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March 18, 1987

Estate of Joseph Givler Strock, Dent Hazel Palframan and Pittsburgh National Bank, Co-Executors, Plaintiffs,
United States of America, Defendant

The opinion of the court was delivered by: COHILL


 This case is presently before us on cross-motions for summary judgment. Oral arguments related to these motions were heard on January 5, 1987. Plaintiffs, by their underlying complaint, are seeking recovery of certain estate taxes which allegedly were erroneously and illegally assessed and collected. For the reasons set forth below, we will enter judgment in favor of plaintiffs and against defendant.


 The parties have stipulated to the relevant facts, a copy of this stipulation having been filed with the Court.

 Joseph Givler Strock died testate on November 17, 1978. Mr. Strock's will was executed February 21, 1976. On November 22, 1978, the will was admitted to probate. Article 3 of the will left the residue of his estate in trust. This trust provided for a "split-interest" transfer whereby certain named life beneficiaries were to receive the major portion of the income from the trust for their lives, and upon the death of the survivor of the named life beneficiaries, the remainder was to be paid over to certain charities in designated amounts. Stip. paras. 1, 2 and 4, and Ex. A.

 On August 17, 1979, the Estate of Strock ("the Estate") filed a Form 706, United States Estate Tax Return, together with a remittance of $177,378.32. This Form 706 did not contain a claim for a charitable deduction. Id. at paras. 5-6.

 On December 31, 1981, the Estate filed a petition with the Orphan's Court Division of the Court of Common Pleas of Allegher County, Pennsylvania, seeking permission to reform Strock's will to conform to 28 U.S.C. § 2055(e). The charitable remainder trust created by the will was a "split-interest trust," which the Estate acknowledged did not qualify for a charitable deduction. Id. at para. 10, and Ex. C, at 7.

 Also on December 31, 1981, the Orphan's Court issued a citation to all life beneficiaries and charitable organizations named in Strock's will to show cause why the trust created under Article 3 of the will should not be amended so as to conform with the requirements of Sections 664 and 2055(e) of the Code. Id., Ex. C.

 At a conference before the Orphan's Court, counsel for one life beneficiary and his three children contended that a paragraph had been left out of the will which would have dictated that upon the death of the last life beneficiary, the remaining principal would pass pursuant to the intestate law. Counsel for two of the charitable organizations named in the will contended that the Estate should be distributed in accordance with the will as written so that upon the death of the last life beneficiary, the principal would be distributed to the charities indicated. Id., Ex. F, at 3.

 On August 13, 1982, the Estate filed its Form 833, Claim for Refund and based its Claim for Refund upon its petition to amend the trust. Id., at para. 12. It claimed a charitable deduction of $168,605.55 and sought a refund of $53,955.43.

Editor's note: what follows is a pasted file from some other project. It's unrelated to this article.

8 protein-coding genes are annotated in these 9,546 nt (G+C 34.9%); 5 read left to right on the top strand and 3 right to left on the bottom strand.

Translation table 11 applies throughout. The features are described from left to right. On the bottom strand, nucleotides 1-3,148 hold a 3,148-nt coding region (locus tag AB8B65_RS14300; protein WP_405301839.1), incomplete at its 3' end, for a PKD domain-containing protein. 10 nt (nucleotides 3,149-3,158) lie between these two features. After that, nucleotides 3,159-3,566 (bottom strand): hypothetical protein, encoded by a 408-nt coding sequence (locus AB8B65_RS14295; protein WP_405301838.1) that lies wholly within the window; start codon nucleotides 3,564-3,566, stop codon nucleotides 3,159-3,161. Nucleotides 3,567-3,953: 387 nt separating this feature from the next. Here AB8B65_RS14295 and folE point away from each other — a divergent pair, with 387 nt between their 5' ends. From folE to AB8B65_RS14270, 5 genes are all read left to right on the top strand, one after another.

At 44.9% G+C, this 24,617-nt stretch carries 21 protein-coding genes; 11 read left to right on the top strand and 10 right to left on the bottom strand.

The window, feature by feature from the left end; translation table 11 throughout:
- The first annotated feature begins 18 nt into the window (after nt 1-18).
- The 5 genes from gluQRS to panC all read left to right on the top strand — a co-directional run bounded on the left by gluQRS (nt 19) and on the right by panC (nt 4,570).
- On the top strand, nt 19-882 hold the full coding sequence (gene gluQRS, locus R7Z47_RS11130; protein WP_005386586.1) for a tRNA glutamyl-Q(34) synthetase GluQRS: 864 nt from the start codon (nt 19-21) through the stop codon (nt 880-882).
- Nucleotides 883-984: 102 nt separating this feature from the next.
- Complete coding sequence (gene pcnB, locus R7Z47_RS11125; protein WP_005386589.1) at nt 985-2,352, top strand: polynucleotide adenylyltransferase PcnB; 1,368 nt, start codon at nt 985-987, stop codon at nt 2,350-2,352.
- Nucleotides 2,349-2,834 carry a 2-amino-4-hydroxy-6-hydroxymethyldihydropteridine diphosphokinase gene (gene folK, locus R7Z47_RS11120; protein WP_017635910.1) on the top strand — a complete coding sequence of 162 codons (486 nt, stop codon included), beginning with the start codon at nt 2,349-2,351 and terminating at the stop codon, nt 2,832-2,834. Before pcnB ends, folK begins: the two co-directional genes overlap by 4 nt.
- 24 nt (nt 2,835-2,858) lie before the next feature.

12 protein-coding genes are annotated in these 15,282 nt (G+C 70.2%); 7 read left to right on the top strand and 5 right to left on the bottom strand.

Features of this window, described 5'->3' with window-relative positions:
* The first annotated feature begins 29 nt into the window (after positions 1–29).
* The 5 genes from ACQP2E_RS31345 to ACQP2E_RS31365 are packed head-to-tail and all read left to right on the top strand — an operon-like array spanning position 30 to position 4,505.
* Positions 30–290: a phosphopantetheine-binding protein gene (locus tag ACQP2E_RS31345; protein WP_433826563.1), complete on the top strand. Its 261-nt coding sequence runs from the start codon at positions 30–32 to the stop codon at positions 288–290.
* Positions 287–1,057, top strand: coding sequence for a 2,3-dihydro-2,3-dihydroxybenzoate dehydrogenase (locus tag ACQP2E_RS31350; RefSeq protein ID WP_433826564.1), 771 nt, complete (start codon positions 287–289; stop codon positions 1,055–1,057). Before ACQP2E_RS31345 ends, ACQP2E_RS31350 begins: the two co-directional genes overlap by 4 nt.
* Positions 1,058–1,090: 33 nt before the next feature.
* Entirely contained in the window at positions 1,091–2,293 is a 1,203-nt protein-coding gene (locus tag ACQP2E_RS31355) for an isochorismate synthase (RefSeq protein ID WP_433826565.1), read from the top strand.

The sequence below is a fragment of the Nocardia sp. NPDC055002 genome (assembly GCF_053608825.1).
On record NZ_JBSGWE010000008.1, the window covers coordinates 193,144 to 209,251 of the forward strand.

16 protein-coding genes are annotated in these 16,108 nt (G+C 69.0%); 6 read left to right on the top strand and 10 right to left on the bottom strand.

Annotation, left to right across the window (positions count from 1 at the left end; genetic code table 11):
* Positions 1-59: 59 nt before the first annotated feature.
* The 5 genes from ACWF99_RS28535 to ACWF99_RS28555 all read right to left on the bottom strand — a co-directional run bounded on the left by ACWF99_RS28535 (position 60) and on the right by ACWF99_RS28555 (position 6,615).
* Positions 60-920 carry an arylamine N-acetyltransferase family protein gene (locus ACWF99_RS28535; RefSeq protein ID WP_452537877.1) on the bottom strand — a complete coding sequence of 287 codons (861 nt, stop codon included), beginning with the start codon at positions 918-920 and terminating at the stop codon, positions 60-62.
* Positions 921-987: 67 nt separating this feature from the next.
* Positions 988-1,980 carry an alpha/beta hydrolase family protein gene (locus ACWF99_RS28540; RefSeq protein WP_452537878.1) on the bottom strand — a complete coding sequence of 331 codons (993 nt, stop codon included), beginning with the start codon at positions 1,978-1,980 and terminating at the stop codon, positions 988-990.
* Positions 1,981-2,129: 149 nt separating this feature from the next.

On January 7, 1983, all parties in interest submitted to the Orphan's Court a Stipulation of Settlement whereby all parties agreed to the following: the Executor of the Estate would pay the sum of $45,000 to the named charities in the will, and in consideration of the payments, the charitable organizations "shall release any and all claims they have to the Estate of Joseph Givler Strock, arising out of his Will, the trust created thereon, or otherwise." Id. at para. 14, and Ex. F, at 5.

 The parties also agreed that the will would be construed so as to provide that on the death of the survivor of the named life income beneficiaries, the remaining principal of the trust would be distributed to Strock's issue per stirpes. Id., Ex. F, at 6.

 The Orphan's Court entered an Order on January 7, 1983, providing for the amendment of the will as set forth in the Stipulation of Settlement submitted to it. Id., Ex. F.

 As a result of an audit of the decedent's estate tax return, the Internal Revenue Service disallowed the charitable deduction on the ground that the distribution did not meet the statutory prerequisites of § 2055(e). The plaintiffs paid the estate tax deficiency and thereafter sought a refund of the disputed amounts from the Internal Revenue Service. After exhausting all administrative remedies, plaintiffs filed a complaint with this court seeking a tax refund of $14,850 as a result of the purported charitable deduction. Plaintiffs also seek a refund for legal fees they have incurred or will incur in bringing this refund suit.

 Having read the briefs submitted by both sides to this dispute, it is apparent that the primary issue presented for resolution is whether § 2055(e) in fact applies to this case. The government asserts that the modification of Strock's will did not comport with the guidelines set forth in 26 U.S.C. § 2055(e) (3), which permits a deduction for otherwise non-deductible charitable bequests of remainder interests, provided the bequests are modified by amendment to conform with one of three permissible forms specified in § 2055(e) (2) (A).